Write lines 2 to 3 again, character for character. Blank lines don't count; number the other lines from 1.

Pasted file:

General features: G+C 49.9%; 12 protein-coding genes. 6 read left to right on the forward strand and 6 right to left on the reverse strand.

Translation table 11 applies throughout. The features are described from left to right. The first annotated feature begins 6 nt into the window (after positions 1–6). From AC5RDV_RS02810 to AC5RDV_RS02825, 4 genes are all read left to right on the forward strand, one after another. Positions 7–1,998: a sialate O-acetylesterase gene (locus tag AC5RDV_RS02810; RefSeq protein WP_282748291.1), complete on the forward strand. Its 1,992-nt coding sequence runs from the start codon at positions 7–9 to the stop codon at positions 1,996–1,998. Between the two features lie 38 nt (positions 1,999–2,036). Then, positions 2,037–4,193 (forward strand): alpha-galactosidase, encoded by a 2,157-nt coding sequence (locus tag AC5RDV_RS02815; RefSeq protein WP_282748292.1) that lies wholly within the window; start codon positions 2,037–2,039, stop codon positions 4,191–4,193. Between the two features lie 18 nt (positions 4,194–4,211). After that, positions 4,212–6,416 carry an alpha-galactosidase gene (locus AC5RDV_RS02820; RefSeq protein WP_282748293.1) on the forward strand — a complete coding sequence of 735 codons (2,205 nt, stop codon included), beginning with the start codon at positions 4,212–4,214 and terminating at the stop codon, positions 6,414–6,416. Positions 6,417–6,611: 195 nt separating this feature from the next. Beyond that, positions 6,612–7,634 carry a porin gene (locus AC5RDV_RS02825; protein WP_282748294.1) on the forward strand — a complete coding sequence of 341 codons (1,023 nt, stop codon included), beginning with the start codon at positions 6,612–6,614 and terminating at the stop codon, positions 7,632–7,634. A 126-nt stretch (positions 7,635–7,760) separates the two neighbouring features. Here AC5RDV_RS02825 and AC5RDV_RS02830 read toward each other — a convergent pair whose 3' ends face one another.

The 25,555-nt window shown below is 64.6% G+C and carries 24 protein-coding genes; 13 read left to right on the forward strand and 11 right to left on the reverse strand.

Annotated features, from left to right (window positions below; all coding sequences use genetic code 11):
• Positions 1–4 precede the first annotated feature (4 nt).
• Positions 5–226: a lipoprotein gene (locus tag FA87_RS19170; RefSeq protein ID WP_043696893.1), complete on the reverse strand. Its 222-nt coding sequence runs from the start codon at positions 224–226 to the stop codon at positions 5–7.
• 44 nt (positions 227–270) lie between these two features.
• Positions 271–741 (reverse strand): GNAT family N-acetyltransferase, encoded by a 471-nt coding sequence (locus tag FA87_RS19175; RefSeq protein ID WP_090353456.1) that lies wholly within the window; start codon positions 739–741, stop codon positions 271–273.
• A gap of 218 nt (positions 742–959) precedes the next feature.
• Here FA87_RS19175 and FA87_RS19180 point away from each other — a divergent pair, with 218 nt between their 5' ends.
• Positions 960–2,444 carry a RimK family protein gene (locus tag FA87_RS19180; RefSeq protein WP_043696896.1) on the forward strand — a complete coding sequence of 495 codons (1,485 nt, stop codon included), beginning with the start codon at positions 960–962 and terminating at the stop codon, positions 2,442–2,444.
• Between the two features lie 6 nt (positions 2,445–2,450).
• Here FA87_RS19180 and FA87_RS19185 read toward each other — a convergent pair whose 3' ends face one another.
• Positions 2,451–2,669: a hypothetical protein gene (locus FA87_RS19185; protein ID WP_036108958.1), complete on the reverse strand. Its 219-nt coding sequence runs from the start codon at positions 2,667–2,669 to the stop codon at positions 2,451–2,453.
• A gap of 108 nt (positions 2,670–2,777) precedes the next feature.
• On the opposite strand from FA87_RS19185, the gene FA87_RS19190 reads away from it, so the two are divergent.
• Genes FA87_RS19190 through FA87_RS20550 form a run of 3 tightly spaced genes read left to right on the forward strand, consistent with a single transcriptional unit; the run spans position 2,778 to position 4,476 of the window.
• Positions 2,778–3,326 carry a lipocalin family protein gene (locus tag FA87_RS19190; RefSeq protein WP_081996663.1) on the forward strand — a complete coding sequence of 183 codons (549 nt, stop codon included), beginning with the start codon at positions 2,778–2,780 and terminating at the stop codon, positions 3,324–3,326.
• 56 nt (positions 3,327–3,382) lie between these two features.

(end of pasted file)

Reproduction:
Translation table 11 applies throughout. The features are described from left to right. The first annotated feature begins 6 nt into the window (after positions 1–6). From AC5RDV_RS02810 to AC5RDV_RS02825, 4 genes are all read left to right on the forward strand, one after another. Positions 7–1,998: a sialate O-acetylesterase gene (locus tag AC5RDV_RS02810; RefSeq protein WP_282748291.1), complete on the forward strand. Its 1,992-nt coding sequence runs from the start codon at positions 7–9 to the stop codon at positions 1,996–1,998. Between the two features lie 38 nt (positions 1,999–2,036). Then, positions 2,037–4,193 (forward strand): alpha-galactosidase, encoded by a 2,157-nt coding sequence (locus tag AC5RDV_RS02815; RefSeq protein WP_282748292.1) that lies wholly within the window; start codon positions 2,037–2,039, stop codon positions 4,191–4,193. Between the two features lie 18 nt (positions 4,194–4,211). After that, positions 4,212–6,416 carry an alpha-galactosidase gene (locus AC5RDV_RS02820; RefSeq protein WP_282748293.1) on the forward strand — a complete coding sequence of 735 codons (2,205 nt, stop codon included), beginning with the start codon at positions 4,212–4,214 and terminating at the stop codon, positions 6,414–6,416. Positions 6,417–6,611: 195 nt separating this feature from the next. Beyond that, positions 6,612–7,634 carry a porin gene (locus AC5RDV_RS02825; protein WP_282748294.1) on the forward strand — a complete coding sequence of 341 codons (1,023 nt, stop codon included), beginning with the start codon at positions 6,612–6,614 and terminating at the stop codon, positions 7,632–7,634. A 126-nt stretch (positions 7,635–7,760) separates the two neighbouring features. Here AC5RDV_RS02825 and AC5RDV_RS02830 read toward each other — a convergent pair whose 3' ends face one another.

The 25,555-nt window shown below is 64.6% G+C and carries 24 protein-coding genes; 13 read left to right on the forward strand and 11 right to left on the reverse strand.